Gone to rack and ruin?
Country Life UK|July 29, 2020
Vice-Admiral Sir Tim Laurence, chairman of the English Heritage Trust, considers how best to manage our ruined country houses, ensuring that visiting them is both worthwhile and enjoyable
Sir Tim Laurence

WHAT on earth do you do with a ruined, but historically significant country house?

This is a question that plagues the average workaday heritage chairman (Fig 1), causing headaches, insomnia and occasional bouts of teeth-grinding. Here, I will use four examples from the English Heritage portfolio to illustrate the challenges we face. COUNTRY LIFE readers may have their own views about how we should deal with them; if so, I anticipate a flood of letters offering advice. Each site is different and no one solution fits all.

Kirby Hall in Northamptonshire was built in the 1570s by Sir Humphrey Stafford and, after his death, by Sir Christopher Hatton, Lord Chancellor. This magnificent house shows all the creative energy and architectural innovation of the first Elizabethan age. In the 17th century, it hosted five royal visits and boasted one of the finest gardens in England. After four generations of Hattons (all called Christopher in that charming, if rather confusing, English way) it passed to the Winchilsea family, who lived there until the 1770s. Abandoned in the 1830s, it is now roofless, but retains enough of its form forus to imagine how astonishing it would have looked when first built (Fig 2). John Summerson wrote: ‘The beauty of Kirby’s decline is that it was private and without violence. The house was never burnt, ravaged, used as a quarry or assaulted by mobs.’ English Heritage looks after buildings that suffered exactly those fates, but because Kirby was spared all of them, one can still appreciate there the romance of a lost grandeur (Fig 3).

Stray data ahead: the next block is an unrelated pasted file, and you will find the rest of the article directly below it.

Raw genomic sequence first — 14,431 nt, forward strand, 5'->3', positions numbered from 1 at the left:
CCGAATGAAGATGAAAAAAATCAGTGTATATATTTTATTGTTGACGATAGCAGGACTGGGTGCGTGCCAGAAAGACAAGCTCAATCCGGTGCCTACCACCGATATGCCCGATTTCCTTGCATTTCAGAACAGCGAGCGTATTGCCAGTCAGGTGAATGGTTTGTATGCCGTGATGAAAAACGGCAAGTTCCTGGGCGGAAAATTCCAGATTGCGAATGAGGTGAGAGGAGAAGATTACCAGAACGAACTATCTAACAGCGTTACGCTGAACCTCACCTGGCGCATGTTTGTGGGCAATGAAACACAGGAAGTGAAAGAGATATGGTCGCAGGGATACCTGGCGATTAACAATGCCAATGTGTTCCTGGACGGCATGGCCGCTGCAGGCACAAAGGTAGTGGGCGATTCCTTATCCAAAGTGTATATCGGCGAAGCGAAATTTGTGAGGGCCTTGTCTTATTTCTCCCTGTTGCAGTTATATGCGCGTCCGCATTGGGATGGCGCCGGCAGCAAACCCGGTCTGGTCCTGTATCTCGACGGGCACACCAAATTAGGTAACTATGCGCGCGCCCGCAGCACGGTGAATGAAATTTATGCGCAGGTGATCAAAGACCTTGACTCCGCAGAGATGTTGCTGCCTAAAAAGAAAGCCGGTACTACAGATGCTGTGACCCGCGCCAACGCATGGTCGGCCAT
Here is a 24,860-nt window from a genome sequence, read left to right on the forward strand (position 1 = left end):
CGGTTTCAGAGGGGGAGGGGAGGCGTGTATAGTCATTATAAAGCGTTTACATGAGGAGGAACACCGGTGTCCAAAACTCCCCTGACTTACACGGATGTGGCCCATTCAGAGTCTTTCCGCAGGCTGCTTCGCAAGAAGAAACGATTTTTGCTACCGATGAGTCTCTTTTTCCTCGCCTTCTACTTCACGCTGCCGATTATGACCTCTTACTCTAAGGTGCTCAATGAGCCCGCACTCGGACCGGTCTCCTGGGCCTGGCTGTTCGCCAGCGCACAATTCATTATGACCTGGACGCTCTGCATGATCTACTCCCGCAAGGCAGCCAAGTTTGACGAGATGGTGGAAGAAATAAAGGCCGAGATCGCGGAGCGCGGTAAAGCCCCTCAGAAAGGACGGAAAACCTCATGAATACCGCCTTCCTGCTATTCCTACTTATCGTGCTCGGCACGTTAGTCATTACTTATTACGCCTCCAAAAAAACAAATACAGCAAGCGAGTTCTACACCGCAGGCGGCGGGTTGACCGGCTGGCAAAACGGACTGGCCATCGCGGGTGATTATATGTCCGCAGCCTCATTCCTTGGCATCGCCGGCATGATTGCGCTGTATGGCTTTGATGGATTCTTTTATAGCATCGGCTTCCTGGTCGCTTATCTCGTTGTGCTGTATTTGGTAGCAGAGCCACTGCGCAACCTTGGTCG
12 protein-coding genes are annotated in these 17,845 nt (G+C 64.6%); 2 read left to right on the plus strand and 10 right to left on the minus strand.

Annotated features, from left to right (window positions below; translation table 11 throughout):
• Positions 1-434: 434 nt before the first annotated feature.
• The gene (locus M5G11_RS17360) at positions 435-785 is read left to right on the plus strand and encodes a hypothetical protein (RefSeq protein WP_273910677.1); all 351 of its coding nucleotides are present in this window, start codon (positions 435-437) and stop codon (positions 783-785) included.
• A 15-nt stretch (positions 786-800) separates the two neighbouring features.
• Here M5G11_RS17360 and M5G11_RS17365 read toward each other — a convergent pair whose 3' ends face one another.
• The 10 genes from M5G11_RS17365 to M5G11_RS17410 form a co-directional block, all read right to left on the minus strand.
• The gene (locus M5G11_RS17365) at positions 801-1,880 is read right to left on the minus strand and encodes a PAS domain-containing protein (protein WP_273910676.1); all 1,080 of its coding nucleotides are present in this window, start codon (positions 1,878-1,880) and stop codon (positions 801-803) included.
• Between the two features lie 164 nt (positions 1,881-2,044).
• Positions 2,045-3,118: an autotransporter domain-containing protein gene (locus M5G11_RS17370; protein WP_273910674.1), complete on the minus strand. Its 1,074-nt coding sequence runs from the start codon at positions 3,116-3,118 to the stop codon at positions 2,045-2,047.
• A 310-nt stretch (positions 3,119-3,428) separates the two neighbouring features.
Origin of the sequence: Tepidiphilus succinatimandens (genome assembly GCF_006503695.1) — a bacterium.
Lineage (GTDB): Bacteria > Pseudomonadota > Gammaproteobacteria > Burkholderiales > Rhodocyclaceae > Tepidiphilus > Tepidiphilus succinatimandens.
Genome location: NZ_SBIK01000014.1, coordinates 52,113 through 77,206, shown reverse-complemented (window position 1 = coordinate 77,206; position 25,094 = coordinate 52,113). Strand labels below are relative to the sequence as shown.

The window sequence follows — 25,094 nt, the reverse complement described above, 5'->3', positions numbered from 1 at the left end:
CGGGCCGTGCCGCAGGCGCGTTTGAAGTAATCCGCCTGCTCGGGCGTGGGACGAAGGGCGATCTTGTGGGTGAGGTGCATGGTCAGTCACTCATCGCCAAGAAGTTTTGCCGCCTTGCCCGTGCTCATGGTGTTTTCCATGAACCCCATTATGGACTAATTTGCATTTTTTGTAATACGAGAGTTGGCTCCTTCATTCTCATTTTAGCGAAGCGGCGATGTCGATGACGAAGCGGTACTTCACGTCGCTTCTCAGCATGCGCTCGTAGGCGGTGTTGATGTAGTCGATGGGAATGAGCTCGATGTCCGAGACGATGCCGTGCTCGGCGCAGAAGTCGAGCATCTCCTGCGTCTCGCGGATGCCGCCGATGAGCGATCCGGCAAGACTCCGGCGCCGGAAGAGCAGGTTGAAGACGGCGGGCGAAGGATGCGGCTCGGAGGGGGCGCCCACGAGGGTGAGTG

What should we do with it? The Ministry of Works in the 1960s did its usual thorough, if, by current standards, a little over-zealous, conservation job. Part of the house is still roofed, but leaks are threatening the ceilings underneath. One proposal was to re-roof a further part of the house—the Great Gallery —and use it to display a collection of contemporary furniture, paintings and so on. That idea has not yet passed the ‘value for money’ test. We are currently working on a modest new exhibition, which will be completed later this year. Major additional work would require a substantial funding package to match.

Further north, Sutton Scarsdale Hall in Derbyshire is another example of the rise and fall of a noble country house and is one of our greatest conservation challenges. It was a Baroque masterpiece, built in the 1720s for the 4th Earl of Scarsdale using some of the notable craftsmen of the day. The splendid exterior stonework was carved by Edward Poynton of Nottingham (Fig 4); the Italian master craftsmen Arturi and Vasilli carried out the fine stucco decoration in the principal rooms, remnants of which are still visible.

The cost of the building over-stretched the Scarsdales—an all-too-familiar story, I'm afraid—and the house was sold in the 19th century to a local family, the Arkwrights. In turn, they were forced to sell in 1919 to a company of asset strippers.

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